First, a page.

|Posted:||September 18, 2019 04:35 PM|
|From:||Representative Eddie Day Pashinski|
|To:||All House members|
|Subject:||Banning Flavored E-Cigarettes|
|Due to the dramatic rise in vaping and e-cigarette usage among middle school aged children across our Commonwealth, I plan to introduce legislation that would ban flavored e-cigarettes that have become popular among young users in Pennsylvania.
Although these products are widely viewed as much safer than normal tobacco products and are used by many to help them quit smoking, they are now being used as a gateway for younger users to develop nicotine dependencies.
Unfortunately, the potential good that e-cigarettes provide for those smokers that want to quit smoking has turned into a financial windfall for e-cigarette companies by selling special flavors, like bubble-gum, Captain Crunch and cotton candy, designed to attract and appeal to children.
No matter how it’s delivered, nicotine is especially harmful for youth and young adults. Period. Their brains are not yet fully developed and are more vulnerable to developing nicotine dependencies. Still, more and more young people are using these products. A 2018 survey found that more than 1 in 5 U.S. high schoolers and, alarmingly, more than 1 in 20 U.S. middle schoolers use e-cigarettes. When we look at the pervasiveness of flavored e-cigarette products, especially in their appeal to younger people, it’s not hard to tell why we see such high usage of these products by our youth.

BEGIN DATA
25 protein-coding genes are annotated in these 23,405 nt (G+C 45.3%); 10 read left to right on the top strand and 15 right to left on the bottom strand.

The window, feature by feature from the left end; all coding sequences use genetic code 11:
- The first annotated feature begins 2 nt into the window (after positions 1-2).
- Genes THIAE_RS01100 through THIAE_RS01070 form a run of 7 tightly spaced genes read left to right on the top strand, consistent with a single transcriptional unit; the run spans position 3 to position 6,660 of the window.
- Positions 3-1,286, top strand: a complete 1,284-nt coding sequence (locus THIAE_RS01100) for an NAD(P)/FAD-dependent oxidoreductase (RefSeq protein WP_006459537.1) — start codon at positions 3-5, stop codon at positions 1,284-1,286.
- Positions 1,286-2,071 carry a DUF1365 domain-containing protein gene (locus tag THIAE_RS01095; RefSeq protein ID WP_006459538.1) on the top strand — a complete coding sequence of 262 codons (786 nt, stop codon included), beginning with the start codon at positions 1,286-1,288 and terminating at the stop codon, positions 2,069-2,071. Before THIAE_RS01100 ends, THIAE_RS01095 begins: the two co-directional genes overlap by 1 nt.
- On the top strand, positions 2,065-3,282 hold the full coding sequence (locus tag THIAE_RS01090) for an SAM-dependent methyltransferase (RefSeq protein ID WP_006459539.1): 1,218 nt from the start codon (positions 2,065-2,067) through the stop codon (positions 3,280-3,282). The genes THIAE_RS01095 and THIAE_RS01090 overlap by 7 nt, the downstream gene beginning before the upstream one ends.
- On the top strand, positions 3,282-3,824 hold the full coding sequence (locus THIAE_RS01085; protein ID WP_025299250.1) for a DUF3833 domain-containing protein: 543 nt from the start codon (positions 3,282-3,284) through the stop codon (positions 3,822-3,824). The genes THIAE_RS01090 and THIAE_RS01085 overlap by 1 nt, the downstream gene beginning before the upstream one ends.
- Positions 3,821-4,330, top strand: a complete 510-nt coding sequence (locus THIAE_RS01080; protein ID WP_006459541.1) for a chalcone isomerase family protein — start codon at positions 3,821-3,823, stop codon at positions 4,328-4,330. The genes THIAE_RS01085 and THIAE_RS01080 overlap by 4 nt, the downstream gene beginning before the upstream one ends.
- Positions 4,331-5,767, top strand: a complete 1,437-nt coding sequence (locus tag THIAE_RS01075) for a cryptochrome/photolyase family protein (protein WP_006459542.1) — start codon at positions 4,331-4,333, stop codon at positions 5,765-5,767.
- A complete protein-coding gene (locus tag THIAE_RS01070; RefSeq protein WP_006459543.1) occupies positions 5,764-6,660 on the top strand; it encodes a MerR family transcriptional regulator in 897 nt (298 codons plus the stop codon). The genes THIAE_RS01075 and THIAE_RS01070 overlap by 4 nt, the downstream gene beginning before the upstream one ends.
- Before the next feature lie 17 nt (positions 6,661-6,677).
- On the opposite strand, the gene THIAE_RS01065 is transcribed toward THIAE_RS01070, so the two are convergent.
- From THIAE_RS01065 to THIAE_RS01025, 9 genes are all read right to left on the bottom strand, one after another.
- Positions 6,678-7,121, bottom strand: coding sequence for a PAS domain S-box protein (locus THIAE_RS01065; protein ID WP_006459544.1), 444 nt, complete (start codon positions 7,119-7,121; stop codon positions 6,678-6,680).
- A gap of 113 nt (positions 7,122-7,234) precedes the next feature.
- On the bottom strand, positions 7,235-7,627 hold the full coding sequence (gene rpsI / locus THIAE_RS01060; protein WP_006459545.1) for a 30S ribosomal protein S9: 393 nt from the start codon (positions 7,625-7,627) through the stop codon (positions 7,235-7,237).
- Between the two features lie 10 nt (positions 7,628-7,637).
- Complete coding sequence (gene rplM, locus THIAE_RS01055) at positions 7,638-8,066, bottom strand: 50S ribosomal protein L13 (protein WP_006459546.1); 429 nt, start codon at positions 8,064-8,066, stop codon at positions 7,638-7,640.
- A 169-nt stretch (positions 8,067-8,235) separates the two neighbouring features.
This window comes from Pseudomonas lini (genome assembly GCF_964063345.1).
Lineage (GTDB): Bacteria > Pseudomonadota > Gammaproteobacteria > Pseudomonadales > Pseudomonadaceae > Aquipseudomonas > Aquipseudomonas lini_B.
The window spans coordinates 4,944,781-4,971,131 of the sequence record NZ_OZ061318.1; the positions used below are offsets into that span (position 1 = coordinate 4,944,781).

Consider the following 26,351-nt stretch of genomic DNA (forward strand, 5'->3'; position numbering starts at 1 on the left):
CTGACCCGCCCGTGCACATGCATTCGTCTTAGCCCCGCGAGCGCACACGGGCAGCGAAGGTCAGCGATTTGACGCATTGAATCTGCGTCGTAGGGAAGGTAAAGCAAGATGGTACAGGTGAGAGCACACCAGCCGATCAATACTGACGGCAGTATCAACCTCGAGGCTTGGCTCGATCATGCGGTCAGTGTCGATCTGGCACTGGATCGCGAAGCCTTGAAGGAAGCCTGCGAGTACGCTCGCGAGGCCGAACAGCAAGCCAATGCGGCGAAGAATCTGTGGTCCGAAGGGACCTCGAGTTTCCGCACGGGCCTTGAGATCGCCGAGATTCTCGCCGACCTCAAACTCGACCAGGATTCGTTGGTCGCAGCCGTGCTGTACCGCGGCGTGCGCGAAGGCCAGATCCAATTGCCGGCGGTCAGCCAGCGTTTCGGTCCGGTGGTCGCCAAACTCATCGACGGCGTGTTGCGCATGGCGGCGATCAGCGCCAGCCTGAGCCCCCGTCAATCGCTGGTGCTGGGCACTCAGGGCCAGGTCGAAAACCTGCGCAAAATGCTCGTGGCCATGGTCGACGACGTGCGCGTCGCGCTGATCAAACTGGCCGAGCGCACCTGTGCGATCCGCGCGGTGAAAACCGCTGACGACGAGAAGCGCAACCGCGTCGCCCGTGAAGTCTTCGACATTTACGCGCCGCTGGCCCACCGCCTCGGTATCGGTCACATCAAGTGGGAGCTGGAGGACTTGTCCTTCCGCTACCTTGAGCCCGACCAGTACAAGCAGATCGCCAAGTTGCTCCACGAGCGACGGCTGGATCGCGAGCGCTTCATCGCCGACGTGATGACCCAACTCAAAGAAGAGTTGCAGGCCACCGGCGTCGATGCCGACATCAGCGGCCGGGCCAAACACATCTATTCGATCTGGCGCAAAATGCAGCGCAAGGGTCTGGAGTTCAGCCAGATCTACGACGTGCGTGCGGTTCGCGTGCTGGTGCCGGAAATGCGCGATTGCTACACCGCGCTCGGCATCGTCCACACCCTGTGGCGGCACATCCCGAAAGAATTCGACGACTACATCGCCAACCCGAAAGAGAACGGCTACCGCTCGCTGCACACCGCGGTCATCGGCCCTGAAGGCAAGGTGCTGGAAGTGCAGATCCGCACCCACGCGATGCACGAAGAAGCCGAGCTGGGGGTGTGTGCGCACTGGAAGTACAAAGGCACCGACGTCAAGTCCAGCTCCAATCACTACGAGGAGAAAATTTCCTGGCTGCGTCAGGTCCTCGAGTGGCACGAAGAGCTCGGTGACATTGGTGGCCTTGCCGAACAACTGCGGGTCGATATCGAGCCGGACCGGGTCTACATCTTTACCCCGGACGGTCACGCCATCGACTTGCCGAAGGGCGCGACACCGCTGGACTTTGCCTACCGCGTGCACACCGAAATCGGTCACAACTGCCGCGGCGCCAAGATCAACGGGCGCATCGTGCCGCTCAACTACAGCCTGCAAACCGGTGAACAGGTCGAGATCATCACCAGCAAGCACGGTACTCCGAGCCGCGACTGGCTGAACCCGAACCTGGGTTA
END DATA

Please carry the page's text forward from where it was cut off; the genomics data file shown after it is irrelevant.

To address this problem, more and more local and state governments have issued bans on flavored e-cigarettes. These include New York State who issued a ban on flavored e-cigarettes in September 2019, joining the state of Michigan and over 220 localities in doing so. If passed, my legislation would put Pennsylvania on the right side of history by joining other state and local governments by banning flavored e-cigarette products in Pennsylvania.
Please join me in co-sponsoring this legislation to help decrease the amount of young people consuming these potentially life-altering – and most certainly unhealthy – products.
Introduced as HB1994